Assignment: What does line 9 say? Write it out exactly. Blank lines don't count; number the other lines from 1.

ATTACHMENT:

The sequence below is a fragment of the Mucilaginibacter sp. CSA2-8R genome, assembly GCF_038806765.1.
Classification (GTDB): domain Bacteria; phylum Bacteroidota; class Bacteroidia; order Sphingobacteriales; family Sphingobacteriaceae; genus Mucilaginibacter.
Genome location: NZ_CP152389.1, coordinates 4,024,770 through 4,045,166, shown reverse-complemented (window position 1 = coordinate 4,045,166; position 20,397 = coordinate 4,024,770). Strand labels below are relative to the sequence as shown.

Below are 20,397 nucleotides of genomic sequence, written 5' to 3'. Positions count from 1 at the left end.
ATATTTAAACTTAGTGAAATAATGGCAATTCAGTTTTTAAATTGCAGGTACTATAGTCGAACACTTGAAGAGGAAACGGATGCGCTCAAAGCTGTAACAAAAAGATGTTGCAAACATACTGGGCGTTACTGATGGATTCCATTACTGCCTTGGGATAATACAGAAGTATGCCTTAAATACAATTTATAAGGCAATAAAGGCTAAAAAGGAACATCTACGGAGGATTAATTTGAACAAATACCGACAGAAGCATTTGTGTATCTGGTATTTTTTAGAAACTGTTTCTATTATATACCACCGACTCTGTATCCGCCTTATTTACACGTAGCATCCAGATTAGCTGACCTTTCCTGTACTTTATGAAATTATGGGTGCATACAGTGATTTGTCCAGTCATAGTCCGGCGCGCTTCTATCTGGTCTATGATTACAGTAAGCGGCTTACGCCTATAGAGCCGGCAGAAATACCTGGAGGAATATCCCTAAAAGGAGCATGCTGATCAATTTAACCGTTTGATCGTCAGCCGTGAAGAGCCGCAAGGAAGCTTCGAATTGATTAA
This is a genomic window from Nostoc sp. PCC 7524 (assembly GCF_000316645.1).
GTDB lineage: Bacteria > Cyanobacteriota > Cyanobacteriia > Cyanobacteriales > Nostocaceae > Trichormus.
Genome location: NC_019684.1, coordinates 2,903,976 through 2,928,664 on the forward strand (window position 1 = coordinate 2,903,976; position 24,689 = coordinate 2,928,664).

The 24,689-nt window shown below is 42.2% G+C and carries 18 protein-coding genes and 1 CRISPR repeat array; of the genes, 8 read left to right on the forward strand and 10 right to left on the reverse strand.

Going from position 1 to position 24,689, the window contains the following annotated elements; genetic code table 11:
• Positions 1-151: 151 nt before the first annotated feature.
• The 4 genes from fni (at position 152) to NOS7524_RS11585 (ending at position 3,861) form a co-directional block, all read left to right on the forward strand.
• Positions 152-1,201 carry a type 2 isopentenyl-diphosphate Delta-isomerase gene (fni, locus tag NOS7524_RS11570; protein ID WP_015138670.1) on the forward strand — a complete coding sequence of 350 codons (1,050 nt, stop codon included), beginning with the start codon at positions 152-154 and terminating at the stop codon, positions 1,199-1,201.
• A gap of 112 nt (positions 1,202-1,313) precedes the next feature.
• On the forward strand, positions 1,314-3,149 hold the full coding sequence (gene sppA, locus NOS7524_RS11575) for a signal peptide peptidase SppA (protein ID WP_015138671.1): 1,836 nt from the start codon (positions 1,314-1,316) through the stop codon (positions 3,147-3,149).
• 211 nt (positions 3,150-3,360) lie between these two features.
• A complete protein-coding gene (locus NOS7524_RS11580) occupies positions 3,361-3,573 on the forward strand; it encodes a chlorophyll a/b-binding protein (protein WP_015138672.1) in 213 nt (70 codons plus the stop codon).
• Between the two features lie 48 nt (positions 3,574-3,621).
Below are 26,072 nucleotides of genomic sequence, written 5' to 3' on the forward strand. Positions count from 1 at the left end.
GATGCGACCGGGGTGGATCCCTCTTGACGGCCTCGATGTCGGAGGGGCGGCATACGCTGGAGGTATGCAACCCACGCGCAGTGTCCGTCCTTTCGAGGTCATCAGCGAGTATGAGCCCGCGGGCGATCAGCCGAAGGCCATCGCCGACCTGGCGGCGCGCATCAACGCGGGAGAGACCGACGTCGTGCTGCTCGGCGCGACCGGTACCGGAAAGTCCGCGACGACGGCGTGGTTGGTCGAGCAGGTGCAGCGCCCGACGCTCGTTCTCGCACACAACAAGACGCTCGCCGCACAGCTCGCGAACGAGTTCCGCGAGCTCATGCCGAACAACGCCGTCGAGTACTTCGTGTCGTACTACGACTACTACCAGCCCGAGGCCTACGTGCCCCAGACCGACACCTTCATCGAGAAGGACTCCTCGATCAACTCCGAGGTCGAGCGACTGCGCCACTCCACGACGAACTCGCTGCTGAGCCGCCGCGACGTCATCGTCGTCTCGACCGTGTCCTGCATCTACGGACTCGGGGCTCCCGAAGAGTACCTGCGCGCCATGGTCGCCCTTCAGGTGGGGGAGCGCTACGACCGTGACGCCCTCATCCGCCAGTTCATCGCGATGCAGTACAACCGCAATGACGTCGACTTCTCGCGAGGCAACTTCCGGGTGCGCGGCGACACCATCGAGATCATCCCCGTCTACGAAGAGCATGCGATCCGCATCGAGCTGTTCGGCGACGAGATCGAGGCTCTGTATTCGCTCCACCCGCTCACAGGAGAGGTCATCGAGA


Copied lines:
The 24,689-nt window shown below is 42.2% G+C and carries 18 protein-coding genes and 1 CRISPR repeat array; of the genes, 8 read left to right on the forward strand and 10 right to left on the reverse strand.